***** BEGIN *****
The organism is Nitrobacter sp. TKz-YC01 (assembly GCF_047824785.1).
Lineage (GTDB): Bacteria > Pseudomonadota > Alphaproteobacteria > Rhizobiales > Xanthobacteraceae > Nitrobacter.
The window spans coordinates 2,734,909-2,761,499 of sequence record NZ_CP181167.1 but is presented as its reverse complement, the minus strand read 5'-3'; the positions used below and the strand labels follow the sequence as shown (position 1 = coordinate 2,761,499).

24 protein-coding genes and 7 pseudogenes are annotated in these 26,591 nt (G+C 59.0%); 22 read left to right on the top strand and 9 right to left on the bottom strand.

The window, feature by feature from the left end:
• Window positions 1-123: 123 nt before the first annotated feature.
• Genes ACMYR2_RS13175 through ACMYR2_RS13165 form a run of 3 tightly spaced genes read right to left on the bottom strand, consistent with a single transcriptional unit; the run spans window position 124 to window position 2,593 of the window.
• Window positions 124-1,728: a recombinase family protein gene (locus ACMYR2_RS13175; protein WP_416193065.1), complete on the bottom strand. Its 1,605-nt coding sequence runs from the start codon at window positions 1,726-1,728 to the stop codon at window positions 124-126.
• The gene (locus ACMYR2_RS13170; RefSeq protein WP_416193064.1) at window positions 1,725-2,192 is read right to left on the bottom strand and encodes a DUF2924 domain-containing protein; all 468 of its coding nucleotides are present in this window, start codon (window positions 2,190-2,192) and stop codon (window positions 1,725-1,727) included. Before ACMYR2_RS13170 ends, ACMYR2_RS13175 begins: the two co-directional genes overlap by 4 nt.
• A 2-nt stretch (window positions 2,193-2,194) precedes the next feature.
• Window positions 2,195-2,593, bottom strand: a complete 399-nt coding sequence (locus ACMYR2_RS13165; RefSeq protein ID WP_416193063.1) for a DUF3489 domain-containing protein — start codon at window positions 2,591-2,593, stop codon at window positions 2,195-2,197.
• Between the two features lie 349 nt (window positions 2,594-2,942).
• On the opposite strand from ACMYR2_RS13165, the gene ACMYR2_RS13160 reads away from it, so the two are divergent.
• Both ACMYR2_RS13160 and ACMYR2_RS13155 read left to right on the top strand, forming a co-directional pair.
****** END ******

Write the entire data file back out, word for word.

The organism is Nitrobacter sp. TKz-YC01 (assembly GCF_047824785.1).
Lineage (GTDB): Bacteria > Pseudomonadota > Alphaproteobacteria > Rhizobiales > Xanthobacteraceae > Nitrobacter.
The window spans coordinates 2,734,909-2,761,499 of sequence record NZ_CP181167.1 but is presented as its reverse complement, the minus strand read 5'-3'; the positions used below and the strand labels follow the sequence as shown (position 1 = coordinate 2,761,499).

24 protein-coding genes and 7 pseudogenes are annotated in these 26,591 nt (G+C 59.0%); 22 read left to right on the top strand and 9 right to left on the bottom strand.

The window, feature by feature from the left end:
• Window positions 1-123: 123 nt before the first annotated feature.
• Genes ACMYR2_RS13175 through ACMYR2_RS13165 form a run of 3 tightly spaced genes read right to left on the bottom strand, consistent with a single transcriptional unit; the run spans window position 124 to window position 2,593 of the window.
• Window positions 124-1,728: a recombinase family protein gene (locus ACMYR2_RS13175; protein WP_416193065.1), complete on the bottom strand. Its 1,605-nt coding sequence runs from the start codon at window positions 1,726-1,728 to the stop codon at window positions 124-126.
• The gene (locus ACMYR2_RS13170; RefSeq protein WP_416193064.1) at window positions 1,725-2,192 is read right to left on the bottom strand and encodes a DUF2924 domain-containing protein; all 468 of its coding nucleotides are present in this window, start codon (window positions 2,190-2,192) and stop codon (window positions 1,725-1,727) included. Before ACMYR2_RS13170 ends, ACMYR2_RS13175 begins: the two co-directional genes overlap by 4 nt.
• A 2-nt stretch (window positions 2,193-2,194) precedes the next feature.
• Window positions 2,195-2,593, bottom strand: a complete 399-nt coding sequence (locus ACMYR2_RS13165; RefSeq protein ID WP_416193063.1) for a DUF3489 domain-containing protein — start codon at window positions 2,591-2,593, stop codon at window positions 2,195-2,197.
• Between the two features lie 349 nt (window positions 2,594-2,942).
• On the opposite strand from ACMYR2_RS13165, the gene ACMYR2_RS13160 reads away from it, so the two are divergent.
• Both ACMYR2_RS13160 and ACMYR2_RS13155 read left to right on the top strand, forming a co-directional pair.